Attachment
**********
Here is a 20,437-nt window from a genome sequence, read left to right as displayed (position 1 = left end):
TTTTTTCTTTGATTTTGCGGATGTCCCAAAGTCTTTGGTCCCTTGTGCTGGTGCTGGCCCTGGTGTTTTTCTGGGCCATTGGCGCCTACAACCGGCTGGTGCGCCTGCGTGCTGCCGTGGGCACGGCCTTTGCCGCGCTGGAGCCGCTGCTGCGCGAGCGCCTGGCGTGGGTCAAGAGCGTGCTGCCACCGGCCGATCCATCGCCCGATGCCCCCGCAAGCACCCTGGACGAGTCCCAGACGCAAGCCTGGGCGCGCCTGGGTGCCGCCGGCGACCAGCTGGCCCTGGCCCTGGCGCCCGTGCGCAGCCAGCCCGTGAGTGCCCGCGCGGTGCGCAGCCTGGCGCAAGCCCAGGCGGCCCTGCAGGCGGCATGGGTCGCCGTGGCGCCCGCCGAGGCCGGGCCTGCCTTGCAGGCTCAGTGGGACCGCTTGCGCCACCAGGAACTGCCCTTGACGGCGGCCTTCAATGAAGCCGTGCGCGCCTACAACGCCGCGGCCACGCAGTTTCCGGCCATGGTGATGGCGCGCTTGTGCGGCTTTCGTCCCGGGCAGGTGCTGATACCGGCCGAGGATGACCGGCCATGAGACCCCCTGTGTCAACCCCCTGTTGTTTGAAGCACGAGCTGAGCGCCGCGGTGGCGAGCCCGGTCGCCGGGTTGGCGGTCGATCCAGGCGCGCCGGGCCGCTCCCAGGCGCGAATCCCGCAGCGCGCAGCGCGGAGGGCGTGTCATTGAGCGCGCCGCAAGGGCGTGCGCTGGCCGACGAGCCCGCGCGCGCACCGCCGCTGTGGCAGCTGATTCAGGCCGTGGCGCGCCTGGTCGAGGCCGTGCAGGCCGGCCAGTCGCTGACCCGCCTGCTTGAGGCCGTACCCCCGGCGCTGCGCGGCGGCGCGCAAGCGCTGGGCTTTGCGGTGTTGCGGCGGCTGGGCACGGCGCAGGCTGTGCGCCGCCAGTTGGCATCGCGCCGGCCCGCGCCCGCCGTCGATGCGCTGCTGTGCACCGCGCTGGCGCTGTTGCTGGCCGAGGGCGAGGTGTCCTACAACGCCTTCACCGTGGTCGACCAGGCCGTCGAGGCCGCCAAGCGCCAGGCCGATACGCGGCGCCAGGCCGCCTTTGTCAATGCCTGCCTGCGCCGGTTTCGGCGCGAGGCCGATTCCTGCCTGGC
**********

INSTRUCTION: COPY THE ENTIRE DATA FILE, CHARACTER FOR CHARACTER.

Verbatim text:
Here is a 20,437-nt window from a genome sequence, read left to right as displayed (position 1 = left end):
TTTTTTCTTTGATTTTGCGGATGTCCCAAAGTCTTTGGTCCCTTGTGCTGGTGCTGGCCCTGGTGTTTTTCTGGGCCATTGGCGCCTACAACCGGCTGGTGCGCCTGCGTGCTGCCGTGGGCACGGCCTTTGCCGCGCTGGAGCCGCTGCTGCGCGAGCGCCTGGCGTGGGTCAAGAGCGTGCTGCCACCGGCCGATCCATCGCCCGATGCCCCCGCAAGCACCCTGGACGAGTCCCAGACGCAAGCCTGGGCGCGCCTGGGTGCCGCCGGCGACCAGCTGGCCCTGGCCCTGGCGCCCGTGCGCAGCCAGCCCGTGAGTGCCCGCGCGGTGCGCAGCCTGGCGCAAGCCCAGGCGGCCCTGCAGGCGGCATGGGTCGCCGTGGCGCCCGCCGAGGCCGGGCCTGCCTTGCAGGCTCAGTGGGACCGCTTGCGCCACCAGGAACTGCCCTTGACGGCGGCCTTCAATGAAGCCGTGCGCGCCTACAACGCCGCGGCCACGCAGTTTCCGGCCATGGTGATGGCGCGCTTGTGCGGCTTTCGTCCCGGGCAGGTGCTGATACCGGCCGAGGATGACCGGCCATGAGACCCCCTGTGTCAACCCCCTGTTGTTTGAAGCACGAGCTGAGCGCCGCGGTGGCGAGCCCGGTCGCCGGGTTGGCGGTCGATCCAGGCGCGCCGGGCCGCTCCCAGGCGCGAATCCCGCAGCGCGCAGCGCGGAGGGCGTGTCATTGAGCGCGCCGCAAGGGCGTGCGCTGGCCGACGAGCCCGCGCGCGCACCGCCGCTGTGGCAGCTGATTCAGGCCGTGGCGCGCCTGGTCGAGGCCGTGCAGGCCGGCCAGTCGCTGACCCGCCTGCTTGAGGCCGTACCCCCGGCGCTGCGCGGCGGCGCGCAAGCGCTGGGCTTTGCGGTGTTGCGGCGGCTGGGCACGGCGCAGGCTGTGCGCCGCCAGTTGGCATCGCGCCGGCCCGCGCCCGCCGTCGATGCGCTGCTGTGCACCGCGCTGGCGCTGTTGCTGGCCGAGGGCGAGGTGTCCTACAACGCCTTCACCGTGGTCGACCAGGCCGTCGAGGCCGCCAAGCGCCAGGCCGATACGCGGCGCCAGGCCGCCTTTGTCAATGCCTGCCTGCGCCGGTTTCGGCGCGAGGCCGATTCCTGCCTGGC